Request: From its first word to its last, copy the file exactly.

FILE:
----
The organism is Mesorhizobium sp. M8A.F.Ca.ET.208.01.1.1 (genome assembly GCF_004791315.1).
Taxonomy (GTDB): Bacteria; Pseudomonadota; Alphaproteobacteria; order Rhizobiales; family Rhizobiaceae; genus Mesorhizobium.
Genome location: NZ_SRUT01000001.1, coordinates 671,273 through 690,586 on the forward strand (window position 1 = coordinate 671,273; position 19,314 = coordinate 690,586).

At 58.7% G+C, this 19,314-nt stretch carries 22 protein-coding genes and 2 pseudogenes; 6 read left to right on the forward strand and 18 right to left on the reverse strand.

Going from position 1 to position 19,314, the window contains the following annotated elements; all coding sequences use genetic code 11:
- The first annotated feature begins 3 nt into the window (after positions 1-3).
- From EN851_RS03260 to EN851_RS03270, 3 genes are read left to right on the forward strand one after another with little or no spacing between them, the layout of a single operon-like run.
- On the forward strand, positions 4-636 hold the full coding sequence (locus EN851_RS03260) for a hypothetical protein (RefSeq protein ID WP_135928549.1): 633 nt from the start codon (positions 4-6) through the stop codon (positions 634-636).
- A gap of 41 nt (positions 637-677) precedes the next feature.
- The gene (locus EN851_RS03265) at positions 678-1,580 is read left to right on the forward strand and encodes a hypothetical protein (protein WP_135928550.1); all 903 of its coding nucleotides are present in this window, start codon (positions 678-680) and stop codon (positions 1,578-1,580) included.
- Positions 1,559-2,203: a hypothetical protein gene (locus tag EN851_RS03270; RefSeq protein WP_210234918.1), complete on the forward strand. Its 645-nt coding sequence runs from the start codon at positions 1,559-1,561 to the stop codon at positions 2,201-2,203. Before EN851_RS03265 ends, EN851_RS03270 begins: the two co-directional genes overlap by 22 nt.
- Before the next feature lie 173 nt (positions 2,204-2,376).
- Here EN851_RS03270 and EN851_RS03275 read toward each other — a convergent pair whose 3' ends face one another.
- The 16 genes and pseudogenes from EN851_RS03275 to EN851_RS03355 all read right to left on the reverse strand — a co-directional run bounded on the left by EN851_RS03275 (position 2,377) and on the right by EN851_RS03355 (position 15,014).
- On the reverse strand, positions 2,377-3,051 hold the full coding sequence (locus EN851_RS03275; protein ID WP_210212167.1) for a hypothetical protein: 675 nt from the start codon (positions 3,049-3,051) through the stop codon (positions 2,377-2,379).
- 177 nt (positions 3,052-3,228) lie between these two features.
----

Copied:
The organism is Mesorhizobium sp. M8A.F.Ca.ET.208.01.1.1 (genome assembly GCF_004791315.1).
Taxonomy (GTDB): Bacteria; Pseudomonadota; Alphaproteobacteria; order Rhizobiales; family Rhizobiaceae; genus Mesorhizobium.
Genome location: NZ_SRUT01000001.1, coordinates 671,273 through 690,586 on the forward strand (window position 1 = coordinate 671,273; position 19,314 = coordinate 690,586).

At 58.7% G+C, this 19,314-nt stretch carries 22 protein-coding genes and 2 pseudogenes; 6 read left to right on the forward strand and 18 right to left on the reverse strand.

Going from position 1 to position 19,314, the window contains the following annotated elements; all coding sequences use genetic code 11:
- The first annotated feature begins 3 nt into the window (after positions 1-3).
- From EN851_RS03260 to EN851_RS03270, 3 genes are read left to right on the forward strand one after another with little or no spacing between them, the layout of a single operon-like run.
- On the forward strand, positions 4-636 hold the full coding sequence (locus EN851_RS03260) for a hypothetical protein (RefSeq protein ID WP_135928549.1): 633 nt from the start codon (positions 4-6) through the stop codon (positions 634-636).
- A gap of 41 nt (positions 637-677) precedes the next feature.
- The gene (locus EN851_RS03265) at positions 678-1,580 is read left to right on the forward strand and encodes a hypothetical protein (protein WP_135928550.1); all 903 of its coding nucleotides are present in this window, start codon (positions 678-680) and stop codon (positions 1,578-1,580) included.
- Positions 1,559-2,203: a hypothetical protein gene (locus tag EN851_RS03270; RefSeq protein WP_210234918.1), complete on the forward strand. Its 645-nt coding sequence runs from the start codon at positions 1,559-1,561 to the stop codon at positions 2,201-2,203. Before EN851_RS03265 ends, EN851_RS03270 begins: the two co-directional genes overlap by 22 nt.
- Before the next feature lie 173 nt (positions 2,204-2,376).
- Here EN851_RS03270 and EN851_RS03275 read toward each other — a convergent pair whose 3' ends face one another.
- The 16 genes and pseudogenes from EN851_RS03275 to EN851_RS03355 all read right to left on the reverse strand — a co-directional run bounded on the left by EN851_RS03275 (position 2,377) and on the right by EN851_RS03355 (position 15,014).
- On the reverse strand, positions 2,377-3,051 hold the full coding sequence (locus EN851_RS03275; protein ID WP_210212167.1) for a hypothetical protein: 675 nt from the start codon (positions 3,049-3,051) through the stop codon (positions 2,377-2,379).
- 177 nt (positions 3,052-3,228) lie between these two features.